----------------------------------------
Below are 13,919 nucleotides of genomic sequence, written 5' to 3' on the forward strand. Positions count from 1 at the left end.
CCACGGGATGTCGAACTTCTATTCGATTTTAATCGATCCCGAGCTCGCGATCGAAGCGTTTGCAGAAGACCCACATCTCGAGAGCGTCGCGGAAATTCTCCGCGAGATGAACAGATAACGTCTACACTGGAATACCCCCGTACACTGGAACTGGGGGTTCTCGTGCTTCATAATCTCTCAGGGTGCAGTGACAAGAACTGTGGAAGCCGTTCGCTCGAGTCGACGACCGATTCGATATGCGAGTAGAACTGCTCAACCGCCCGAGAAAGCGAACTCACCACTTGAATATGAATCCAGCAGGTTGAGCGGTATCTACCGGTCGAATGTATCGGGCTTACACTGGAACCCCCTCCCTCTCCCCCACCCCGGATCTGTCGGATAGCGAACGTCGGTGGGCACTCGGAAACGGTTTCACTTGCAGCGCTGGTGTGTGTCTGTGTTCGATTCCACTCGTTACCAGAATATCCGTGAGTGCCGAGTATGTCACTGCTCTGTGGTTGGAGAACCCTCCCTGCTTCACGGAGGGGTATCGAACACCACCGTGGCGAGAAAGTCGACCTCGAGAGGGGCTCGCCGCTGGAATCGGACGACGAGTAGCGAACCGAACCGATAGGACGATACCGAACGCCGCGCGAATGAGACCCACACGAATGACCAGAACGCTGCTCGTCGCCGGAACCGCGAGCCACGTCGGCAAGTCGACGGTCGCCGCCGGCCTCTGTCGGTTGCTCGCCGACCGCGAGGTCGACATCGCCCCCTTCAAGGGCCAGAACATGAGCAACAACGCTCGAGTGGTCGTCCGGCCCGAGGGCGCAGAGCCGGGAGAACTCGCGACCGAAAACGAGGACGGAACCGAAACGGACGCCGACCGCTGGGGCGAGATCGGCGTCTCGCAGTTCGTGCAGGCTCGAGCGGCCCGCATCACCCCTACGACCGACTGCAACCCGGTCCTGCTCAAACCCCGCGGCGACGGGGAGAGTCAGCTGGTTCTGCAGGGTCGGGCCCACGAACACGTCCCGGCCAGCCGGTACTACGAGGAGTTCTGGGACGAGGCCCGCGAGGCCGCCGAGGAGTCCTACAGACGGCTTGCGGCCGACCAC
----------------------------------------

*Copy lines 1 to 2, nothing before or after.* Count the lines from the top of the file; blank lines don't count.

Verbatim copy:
Below are 13,919 nucleotides of genomic sequence, written 5' to 3' on the forward strand. Positions count from 1 at the left end.
CCACGGGATGTCGAACTTCTATTCGATTTTAATCGATCCCGAGCTCGCGATCGAAGCGTTTGCAGAAGACCCACATCTCGAGAGCGTCGCGGAAATTCTCCGCGAGATGAACAGATAACGTCTACACTGGAATACCCCCGTACACTGGAACTGGGGGTTCTCGTGCTTCATAATCTCTCAGGGTGCAGTGACAAGAACTGTGGAAGCCGTTCGCTCGAGTCGACGACCGATTCGATATGCGAGTAGAACTGCTCAACCGCCCGAGAAAGCGAACTCACCACTTGAATATGAATCCAGCAGGTTGAGCGGTATCTACCGGTCGAATGTATCGGGCTTACACTGGAACCCCCTCCCTCTCCCCCACCCCGGATCTGTCGGATAGCGAACGTCGGTGGGCACTCGGAAACGGTTTCACTTGCAGCGCTGGTGTGTGTCTGTGTTCGATTCCACTCGTTACCAGAATATCCGTGAGTGCCGAGTATGTCACTGCTCTGTGGTTGGAGAACCCTCCCTGCTTCACGGAGGGGTATCGAACACCACCGTGGCGAGAAAGTCGACCTCGAGAGGGGCTCGCCGCTGGAATCGGACGACGAGTAGCGAACCGAACCGATAGGACGATACCGAACGCCGCGCGAATGAGACCCACACGAATGACCAGAACGCTGCTCGTCGCCGGAACCGCGAGCCACGTCGGCAAGTCGACGGTCGCCGCCGGCCTCTGTCGGTTGCTCGCCGACCGCGAGGTCGACATCGCCCCCTTCAAGGGCCAGAACATGAGCAACAACGCTCGAGTGGTCGTCCGGCCCGAGGGCGCAGAGCCGGGAGAACTCGCGACCGAAAACGAGGACGGAACCGAAACGGACGCCGACCGCTGGGGCGAGATCGGCGTCTCGCAGTTCGTGCAGGCTCGAGCGGCCCGCATCACCCCTACGACCGACTGCAACCCGGTCCTGCTCAAACCCCGCGGCGACGGGGAGAGTCAGCTGGTTCTGCAGGGTCGGGCCCACGAACACGTCCCGGCCAGCCGGTACTACGAGGAGTTCTGGGACGAGGCCCGCGAGGCCGCCGAGGAGTCCTACAGACGGCTTGCGGCCGACCAC